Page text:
Friday, August 19, 2011

The Six Million Dollar GM: Faster, Stronger, Now With More Funions

Honestly, I don't remember it being so PINK.
I triple dog dared ckutalik over in one of beedo's post to do what beedo mentioned, which was "something I'd like to see more bloggers discuss is their successful table techniques that translate into good games."  ckutalik is still writing, I guess, so I'll go first. ;)  He did post up some rules for the challenge, which I probably have not followed at all, but here we go . . .

Everything important that I've learned about running a role playing game I discovered in the first few years of playing.  The remaining decades are just filled with me having to relearn these basic tenants because I've read gaming advice that sounds good, but ultimately falls short.

Now when I say YOU in the points below, I mean ME.  I'm talking to myself here, and the games that I play.  What works for other people is different that what works for me.  You probably shouldn't even be reading this because it will screw up your game.

1. Stop fucking planning.

Really dude, just stop it.  Being prepared is one thing, but sitting around, imagining what the players are going to do and coming up with some sort of tree branch decision matrix outcome generation system is futile.  It's not going to be exciting.

Let the players do whatever the hell they want and react to it on the fly.  Build the world each step of the way as the players put their foot down on that particular patch of grass.  Sure, sketch out a map, imagine some dungeon ideas, flesh out an npc - but never expect that the players will go to those lands, explore those dungeons, or meet those characters.  The players can't screw up your plans if you don't have any, and it's kind of rude to expect the very free-thinking players that you want to be playing with to hop aboard your choo-choo train of railroadiness, no matter how grand it might play out in your head.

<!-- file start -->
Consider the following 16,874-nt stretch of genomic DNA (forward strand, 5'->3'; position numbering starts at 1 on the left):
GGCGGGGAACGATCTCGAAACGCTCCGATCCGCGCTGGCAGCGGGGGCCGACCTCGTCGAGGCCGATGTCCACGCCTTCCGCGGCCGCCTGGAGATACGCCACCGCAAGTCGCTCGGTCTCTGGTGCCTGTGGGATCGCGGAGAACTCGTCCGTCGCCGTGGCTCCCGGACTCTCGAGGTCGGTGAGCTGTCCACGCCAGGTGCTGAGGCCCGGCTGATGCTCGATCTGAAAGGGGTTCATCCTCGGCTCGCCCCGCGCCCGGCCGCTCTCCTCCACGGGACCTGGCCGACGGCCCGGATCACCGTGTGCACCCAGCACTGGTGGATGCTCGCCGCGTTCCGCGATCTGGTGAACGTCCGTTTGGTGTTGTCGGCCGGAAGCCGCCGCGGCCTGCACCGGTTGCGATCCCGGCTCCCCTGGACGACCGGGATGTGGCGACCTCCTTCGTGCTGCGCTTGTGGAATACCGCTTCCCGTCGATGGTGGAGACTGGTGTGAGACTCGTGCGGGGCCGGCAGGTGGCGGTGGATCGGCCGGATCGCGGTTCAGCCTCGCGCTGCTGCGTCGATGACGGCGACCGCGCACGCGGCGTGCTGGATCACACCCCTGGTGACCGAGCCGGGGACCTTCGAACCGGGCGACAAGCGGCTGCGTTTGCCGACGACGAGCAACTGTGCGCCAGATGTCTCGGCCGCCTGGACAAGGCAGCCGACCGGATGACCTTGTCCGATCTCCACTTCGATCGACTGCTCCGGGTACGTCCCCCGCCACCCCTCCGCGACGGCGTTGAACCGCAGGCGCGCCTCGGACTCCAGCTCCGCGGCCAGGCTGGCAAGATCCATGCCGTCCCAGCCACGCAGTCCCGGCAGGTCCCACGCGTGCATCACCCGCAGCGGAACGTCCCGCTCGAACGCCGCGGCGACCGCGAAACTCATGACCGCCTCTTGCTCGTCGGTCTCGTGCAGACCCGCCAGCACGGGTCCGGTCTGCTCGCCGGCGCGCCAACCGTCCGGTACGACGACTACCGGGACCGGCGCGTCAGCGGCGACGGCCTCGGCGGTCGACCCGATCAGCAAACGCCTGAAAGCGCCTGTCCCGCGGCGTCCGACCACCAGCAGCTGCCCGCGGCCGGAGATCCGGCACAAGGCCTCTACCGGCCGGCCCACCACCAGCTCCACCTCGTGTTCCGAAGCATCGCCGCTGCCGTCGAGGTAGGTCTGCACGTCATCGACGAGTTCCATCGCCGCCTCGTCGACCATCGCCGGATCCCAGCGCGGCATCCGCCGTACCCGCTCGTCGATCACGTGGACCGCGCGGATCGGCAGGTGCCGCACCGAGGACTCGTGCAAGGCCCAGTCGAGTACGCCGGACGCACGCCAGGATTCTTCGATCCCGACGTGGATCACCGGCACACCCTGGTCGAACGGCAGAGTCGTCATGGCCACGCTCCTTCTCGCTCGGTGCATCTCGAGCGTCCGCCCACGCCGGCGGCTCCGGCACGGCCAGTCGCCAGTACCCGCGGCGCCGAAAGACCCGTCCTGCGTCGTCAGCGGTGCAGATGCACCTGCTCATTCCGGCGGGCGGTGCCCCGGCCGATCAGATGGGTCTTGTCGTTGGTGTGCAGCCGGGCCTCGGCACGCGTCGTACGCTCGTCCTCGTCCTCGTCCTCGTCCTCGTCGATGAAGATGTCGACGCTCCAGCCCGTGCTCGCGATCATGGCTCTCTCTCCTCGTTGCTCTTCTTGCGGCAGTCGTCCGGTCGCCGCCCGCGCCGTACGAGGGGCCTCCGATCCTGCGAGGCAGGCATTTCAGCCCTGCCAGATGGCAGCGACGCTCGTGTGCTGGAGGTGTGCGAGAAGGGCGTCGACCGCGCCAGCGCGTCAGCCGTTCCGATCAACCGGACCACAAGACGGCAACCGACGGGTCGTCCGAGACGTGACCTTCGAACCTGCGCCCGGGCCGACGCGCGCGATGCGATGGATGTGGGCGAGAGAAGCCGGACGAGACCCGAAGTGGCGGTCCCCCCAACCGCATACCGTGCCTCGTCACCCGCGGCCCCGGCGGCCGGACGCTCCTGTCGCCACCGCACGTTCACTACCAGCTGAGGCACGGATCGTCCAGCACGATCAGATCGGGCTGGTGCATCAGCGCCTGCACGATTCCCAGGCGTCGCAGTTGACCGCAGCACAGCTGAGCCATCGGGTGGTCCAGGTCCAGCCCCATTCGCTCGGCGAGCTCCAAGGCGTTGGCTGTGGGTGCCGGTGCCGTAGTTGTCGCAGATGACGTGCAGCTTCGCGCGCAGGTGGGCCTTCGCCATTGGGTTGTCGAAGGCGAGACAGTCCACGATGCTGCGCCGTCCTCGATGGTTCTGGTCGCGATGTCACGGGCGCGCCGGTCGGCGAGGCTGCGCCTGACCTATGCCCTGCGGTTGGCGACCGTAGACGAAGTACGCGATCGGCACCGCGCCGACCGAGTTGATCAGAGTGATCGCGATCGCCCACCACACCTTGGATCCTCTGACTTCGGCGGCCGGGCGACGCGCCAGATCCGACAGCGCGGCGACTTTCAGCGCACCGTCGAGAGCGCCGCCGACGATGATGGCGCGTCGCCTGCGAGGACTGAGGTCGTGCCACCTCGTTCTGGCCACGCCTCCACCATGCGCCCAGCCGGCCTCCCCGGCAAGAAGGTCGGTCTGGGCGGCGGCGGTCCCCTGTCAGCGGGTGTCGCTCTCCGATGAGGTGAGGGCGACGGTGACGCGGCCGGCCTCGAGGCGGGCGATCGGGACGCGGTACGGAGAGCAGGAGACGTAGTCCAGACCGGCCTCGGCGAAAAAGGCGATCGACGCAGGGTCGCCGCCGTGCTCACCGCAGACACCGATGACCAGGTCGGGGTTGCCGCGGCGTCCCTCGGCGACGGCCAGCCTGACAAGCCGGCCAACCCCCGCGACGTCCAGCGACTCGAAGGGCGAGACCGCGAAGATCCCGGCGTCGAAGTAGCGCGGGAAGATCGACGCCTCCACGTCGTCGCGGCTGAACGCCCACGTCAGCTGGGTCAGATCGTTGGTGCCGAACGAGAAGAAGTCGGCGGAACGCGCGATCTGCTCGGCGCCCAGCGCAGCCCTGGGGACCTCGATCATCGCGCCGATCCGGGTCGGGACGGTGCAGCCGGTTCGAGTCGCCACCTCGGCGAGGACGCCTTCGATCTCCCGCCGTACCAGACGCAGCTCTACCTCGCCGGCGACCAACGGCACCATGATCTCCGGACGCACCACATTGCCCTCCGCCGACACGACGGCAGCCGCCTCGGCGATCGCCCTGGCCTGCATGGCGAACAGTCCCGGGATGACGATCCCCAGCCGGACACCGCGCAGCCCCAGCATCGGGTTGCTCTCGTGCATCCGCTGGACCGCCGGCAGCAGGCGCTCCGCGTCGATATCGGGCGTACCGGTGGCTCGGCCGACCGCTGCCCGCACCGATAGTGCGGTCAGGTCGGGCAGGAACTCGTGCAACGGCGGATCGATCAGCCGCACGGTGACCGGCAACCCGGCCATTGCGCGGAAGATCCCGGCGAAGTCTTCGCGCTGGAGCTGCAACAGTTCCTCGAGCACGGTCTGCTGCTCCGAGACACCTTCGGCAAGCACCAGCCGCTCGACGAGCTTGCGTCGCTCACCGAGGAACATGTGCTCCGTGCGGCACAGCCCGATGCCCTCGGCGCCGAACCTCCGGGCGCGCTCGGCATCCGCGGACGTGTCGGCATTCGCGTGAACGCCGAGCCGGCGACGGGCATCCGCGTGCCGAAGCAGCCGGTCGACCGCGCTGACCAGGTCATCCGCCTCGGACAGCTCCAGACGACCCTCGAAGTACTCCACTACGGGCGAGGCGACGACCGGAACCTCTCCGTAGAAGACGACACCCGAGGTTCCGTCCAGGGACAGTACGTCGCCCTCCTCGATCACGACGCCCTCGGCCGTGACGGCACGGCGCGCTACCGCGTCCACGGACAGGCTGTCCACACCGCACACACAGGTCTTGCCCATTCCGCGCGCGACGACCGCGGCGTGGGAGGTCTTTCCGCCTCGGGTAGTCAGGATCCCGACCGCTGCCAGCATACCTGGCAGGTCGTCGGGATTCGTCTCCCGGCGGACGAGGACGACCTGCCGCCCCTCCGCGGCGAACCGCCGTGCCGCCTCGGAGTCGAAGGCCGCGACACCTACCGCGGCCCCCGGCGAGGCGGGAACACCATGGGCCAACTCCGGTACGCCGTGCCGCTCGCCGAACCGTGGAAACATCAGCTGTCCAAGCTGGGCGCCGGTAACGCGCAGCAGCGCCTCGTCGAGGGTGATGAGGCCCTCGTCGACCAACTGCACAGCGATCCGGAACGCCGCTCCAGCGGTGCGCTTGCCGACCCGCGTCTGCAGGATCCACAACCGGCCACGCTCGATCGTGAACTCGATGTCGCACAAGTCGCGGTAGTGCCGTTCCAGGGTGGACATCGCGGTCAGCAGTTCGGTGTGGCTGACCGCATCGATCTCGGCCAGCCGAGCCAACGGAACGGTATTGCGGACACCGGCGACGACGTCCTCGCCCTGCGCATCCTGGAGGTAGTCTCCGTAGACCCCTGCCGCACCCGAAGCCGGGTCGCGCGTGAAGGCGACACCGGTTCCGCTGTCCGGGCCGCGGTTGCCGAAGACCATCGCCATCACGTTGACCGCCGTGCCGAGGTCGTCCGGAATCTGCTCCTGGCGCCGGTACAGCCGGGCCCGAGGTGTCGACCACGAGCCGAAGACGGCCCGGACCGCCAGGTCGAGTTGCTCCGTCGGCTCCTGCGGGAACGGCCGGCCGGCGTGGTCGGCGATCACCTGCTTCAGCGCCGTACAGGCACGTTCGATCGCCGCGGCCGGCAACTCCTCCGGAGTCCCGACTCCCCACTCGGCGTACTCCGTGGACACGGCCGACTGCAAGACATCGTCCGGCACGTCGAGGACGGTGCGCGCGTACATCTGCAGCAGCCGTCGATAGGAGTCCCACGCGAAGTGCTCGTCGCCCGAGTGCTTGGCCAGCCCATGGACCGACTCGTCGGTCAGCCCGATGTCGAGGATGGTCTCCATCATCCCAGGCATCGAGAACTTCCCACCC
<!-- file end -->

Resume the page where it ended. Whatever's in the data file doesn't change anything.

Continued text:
The best 'planning' for a game is to read lots of adventure fiction, ancient history books, geology texts, and Shakespeare.  Go watch Mythbusters and play with LEGOs.  Devour information and play games.  Feed your mind the building blocks of world making so you can have the tools to build on the fly.

2.  Don't you dare open that rulebook.

Looking up monsters stat, equipment lists, or random tables is okay.  But don't waste anyone's time digging for rules DURING A GAME.  If you can't remember it - it was obviously too complicated anyway.

Recently, one of my newer players had a character in the water, fighting a sewer kraken in 4e.  I told him that he was at a negative two to hit.

"Is that in addition to the underwater combat modifications listed in the rules?"

I chuckled.  "I don't remember what the 4e rules for underwater combat are, and I don't care.  You are at a negative 2.  Go."

He looked like I was speaking Martian to him, but he continued.  Later he joined my Labyrinth Lord game as well, so evidently the way I was running things wasn't too repulsive to him.

3. Leave the damn dice alone.

If you roll the dice, accept the result.  You asked the universe a question.  The universe gave you an answer.  Deal or don't roll the dice in the first place.  The universe typically makes better decisions that you anyway, since, you know, it can't be WRONG, so you might as well go with it.  And it works because I never feel guilty about cheating or short-changing the players from the full 'gaming experience.' :)